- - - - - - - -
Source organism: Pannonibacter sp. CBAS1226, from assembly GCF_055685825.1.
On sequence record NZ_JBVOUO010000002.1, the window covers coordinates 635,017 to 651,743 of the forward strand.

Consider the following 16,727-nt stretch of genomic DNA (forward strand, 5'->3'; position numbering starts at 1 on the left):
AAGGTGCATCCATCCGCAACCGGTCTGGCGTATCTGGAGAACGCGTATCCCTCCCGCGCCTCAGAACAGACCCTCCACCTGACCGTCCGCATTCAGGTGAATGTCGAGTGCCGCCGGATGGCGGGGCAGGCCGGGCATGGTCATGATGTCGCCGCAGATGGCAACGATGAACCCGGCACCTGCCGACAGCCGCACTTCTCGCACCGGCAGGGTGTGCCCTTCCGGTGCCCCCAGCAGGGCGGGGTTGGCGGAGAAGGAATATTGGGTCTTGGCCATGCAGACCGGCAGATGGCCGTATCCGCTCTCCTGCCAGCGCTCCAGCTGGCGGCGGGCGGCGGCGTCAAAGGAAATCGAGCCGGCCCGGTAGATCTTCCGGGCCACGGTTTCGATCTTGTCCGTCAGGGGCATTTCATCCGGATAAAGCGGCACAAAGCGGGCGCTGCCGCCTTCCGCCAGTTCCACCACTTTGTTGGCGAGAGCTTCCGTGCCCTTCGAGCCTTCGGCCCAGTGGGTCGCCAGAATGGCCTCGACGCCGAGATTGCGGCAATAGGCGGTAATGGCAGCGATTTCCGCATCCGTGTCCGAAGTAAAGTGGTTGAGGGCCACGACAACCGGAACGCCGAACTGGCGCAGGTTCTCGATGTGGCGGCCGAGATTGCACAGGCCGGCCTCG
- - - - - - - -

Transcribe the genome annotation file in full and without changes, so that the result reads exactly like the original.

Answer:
Source organism: Pannonibacter sp. CBAS1226, from assembly GCF_055685825.1.
On sequence record NZ_JBVOUO010000002.1, the window covers coordinates 635,017 to 651,743 of the forward strand.

Consider the following 16,727-nt stretch of genomic DNA (forward strand, 5'->3'; position numbering starts at 1 on the left):
AAGGTGCATCCATCCGCAACCGGTCTGGCGTATCTGGAGAACGCGTATCCCTCCCGCGCCTCAGAACAGACCCTCCACCTGACCGTCCGCATTCAGGTGAATGTCGAGTGCCGCCGGATGGCGGGGCAGGCCGGGCATGGTCATGATGTCGCCGCAGATGGCAACGATGAACCCGGCACCTGCCGACAGCCGCACTTCTCGCACCGGCAGGGTGTGCCCTTCCGGTGCCCCCAGCAGGGCGGGGTTGGCGGAGAAGGAATATTGGGTCTTGGCCATGCAGACCGGCAGATGGCCGTATCCGCTCTCCTGCCAGCGCTCCAGCTGGCGGCGGGCGGCGGCGTCAAAGGAAATCGAGCCGGCCCGGTAGATCTTCCGGGCCACGGTTTCGATCTTGTCCGTCAGGGGCATTTCATCCGGATAAAGCGGCACAAAGCGGGCGCTGCCGCCTTCCGCCAGTTCCACCACTTTGTTGGCGAGAGCTTCCGTGCCCTTCGAGCCTTCGGCCCAGTGGGTCGCCAGAATGGCCTCGACGCCGAGATTGCGGCAATAGGCGGTAATGGCAGCGATTTCCGCATCCGTGTCCGAAGTAAAGTGGTTGAGGGCCACGACAACCGGAACGCCGAACTGGCGCAGGTTCTCGATGTGGCGGCCGAGATTGCACAGGCCGGCCTCG